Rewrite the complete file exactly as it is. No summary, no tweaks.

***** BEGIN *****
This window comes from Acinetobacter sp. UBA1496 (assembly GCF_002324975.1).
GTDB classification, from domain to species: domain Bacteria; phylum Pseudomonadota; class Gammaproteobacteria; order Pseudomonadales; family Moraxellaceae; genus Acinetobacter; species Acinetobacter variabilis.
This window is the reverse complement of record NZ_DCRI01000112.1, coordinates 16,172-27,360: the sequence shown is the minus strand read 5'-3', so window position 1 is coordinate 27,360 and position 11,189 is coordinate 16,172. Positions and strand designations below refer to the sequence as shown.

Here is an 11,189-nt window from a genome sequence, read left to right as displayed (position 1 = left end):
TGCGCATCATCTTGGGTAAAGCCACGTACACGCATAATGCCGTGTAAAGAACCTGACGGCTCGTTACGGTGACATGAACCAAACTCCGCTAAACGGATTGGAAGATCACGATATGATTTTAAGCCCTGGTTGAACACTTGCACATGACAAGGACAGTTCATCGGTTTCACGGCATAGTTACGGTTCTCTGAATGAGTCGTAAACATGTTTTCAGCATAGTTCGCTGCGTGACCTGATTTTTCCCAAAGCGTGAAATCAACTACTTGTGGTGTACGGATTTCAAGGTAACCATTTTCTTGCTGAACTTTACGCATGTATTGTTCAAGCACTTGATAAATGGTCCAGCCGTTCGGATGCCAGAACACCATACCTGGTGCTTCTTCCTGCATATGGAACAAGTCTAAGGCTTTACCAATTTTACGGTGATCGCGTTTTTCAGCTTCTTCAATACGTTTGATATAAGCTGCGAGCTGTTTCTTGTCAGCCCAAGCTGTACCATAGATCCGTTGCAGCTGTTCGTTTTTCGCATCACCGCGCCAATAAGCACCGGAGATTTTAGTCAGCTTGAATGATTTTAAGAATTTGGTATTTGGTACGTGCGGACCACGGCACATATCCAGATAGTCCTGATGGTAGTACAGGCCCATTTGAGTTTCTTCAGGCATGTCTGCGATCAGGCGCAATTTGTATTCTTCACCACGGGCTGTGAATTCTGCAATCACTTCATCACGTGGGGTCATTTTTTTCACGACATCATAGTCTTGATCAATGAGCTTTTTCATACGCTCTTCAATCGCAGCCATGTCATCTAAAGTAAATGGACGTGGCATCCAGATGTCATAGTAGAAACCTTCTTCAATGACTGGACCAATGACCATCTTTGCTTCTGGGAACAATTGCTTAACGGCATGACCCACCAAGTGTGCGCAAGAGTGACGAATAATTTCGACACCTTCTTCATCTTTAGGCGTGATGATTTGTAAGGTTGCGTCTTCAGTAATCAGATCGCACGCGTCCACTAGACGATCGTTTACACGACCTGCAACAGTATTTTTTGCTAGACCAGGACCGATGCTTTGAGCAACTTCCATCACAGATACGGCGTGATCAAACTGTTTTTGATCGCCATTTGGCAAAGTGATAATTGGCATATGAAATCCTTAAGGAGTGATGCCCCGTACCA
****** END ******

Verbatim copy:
This window comes from Acinetobacter sp. UBA1496 (assembly GCF_002324975.1).
GTDB classification, from domain to species: domain Bacteria; phylum Pseudomonadota; class Gammaproteobacteria; order Pseudomonadales; family Moraxellaceae; genus Acinetobacter; species Acinetobacter variabilis.
This window is the reverse complement of record NZ_DCRI01000112.1, coordinates 16,172-27,360: the sequence shown is the minus strand read 5'-3', so window position 1 is coordinate 27,360 and position 11,189 is coordinate 16,172. Positions and strand designations below refer to the sequence as shown.

Here is an 11,189-nt window from a genome sequence, read left to right as displayed (position 1 = left end):
TGCGCATCATCTTGGGTAAAGCCACGTACACGCATAATGCCGTGTAAAGAACCTGACGGCTCGTTACGGTGACATGAACCAAACTCCGCTAAACGGATTGGAAGATCACGATATGATTTTAAGCCCTGGTTGAACACTTGCACATGACAAGGACAGTTCATCGGTTTCACGGCATAGTTACGGTTCTCTGAATGAGTCGTAAACATGTTTTCAGCATAGTTCGCTGCGTGACCTGATTTTTCCCAAAGCGTGAAATCAACTACTTGTGGTGTACGGATTTCAAGGTAACCATTTTCTTGCTGAACTTTACGCATGTATTGTTCAAGCACTTGATAAATGGTCCAGCCGTTCGGATGCCAGAACACCATACCTGGTGCTTCTTCCTGCATATGGAACAAGTCTAAGGCTTTACCAATTTTACGGTGATCGCGTTTTTCAGCTTCTTCAATACGTTTGATATAAGCTGCGAGCTGTTTCTTGTCAGCCCAAGCTGTACCATAGATCCGTTGCAGCTGTTCGTTTTTCGCATCACCGCGCCAATAAGCACCGGAGATTTTAGTCAGCTTGAATGATTTTAAGAATTTGGTATTTGGTACGTGCGGACCACGGCACATATCCAGATAGTCCTGATGGTAGTACAGGCCCATTTGAGTTTCTTCAGGCATGTCTGCGATCAGGCGCAATTTGTATTCTTCACCACGGGCTGTGAATTCTGCAATCACTTCATCACGTGGGGTCATTTTTTTCACGACATCATAGTCTTGATCAATGAGCTTTTTCATACGCTCTTCAATCGCAGCCATGTCATCTAAAGTAAATGGACGTGGCATCCAGATGTCATAGTAGAAACCTTCTTCAATGACTGGACCAATGACCATCTTTGCTTCTGGGAACAATTGCTTAACGGCATGACCCACCAAGTGTGCGCAAGAGTGACGAATAATTTCGACACCTTCTTCATCTTTAGGCGTGATGATTTGTAAGGTTGCGTCTTCAGTAATCAGATCGCACGCGTCCACTAGACGATCGTTTACACGACCTGCAACAGTATTTTTTGCTAGACCAGGACCGATGCTTTGAGCAACTTCCATCACAGATACGGCGTGATCAAACTGTTTTTGATCGCCATTTGGCAAAGTGATAATTGGCATATGAAATCCTTAAGGAGTGATGCCCCGTACCA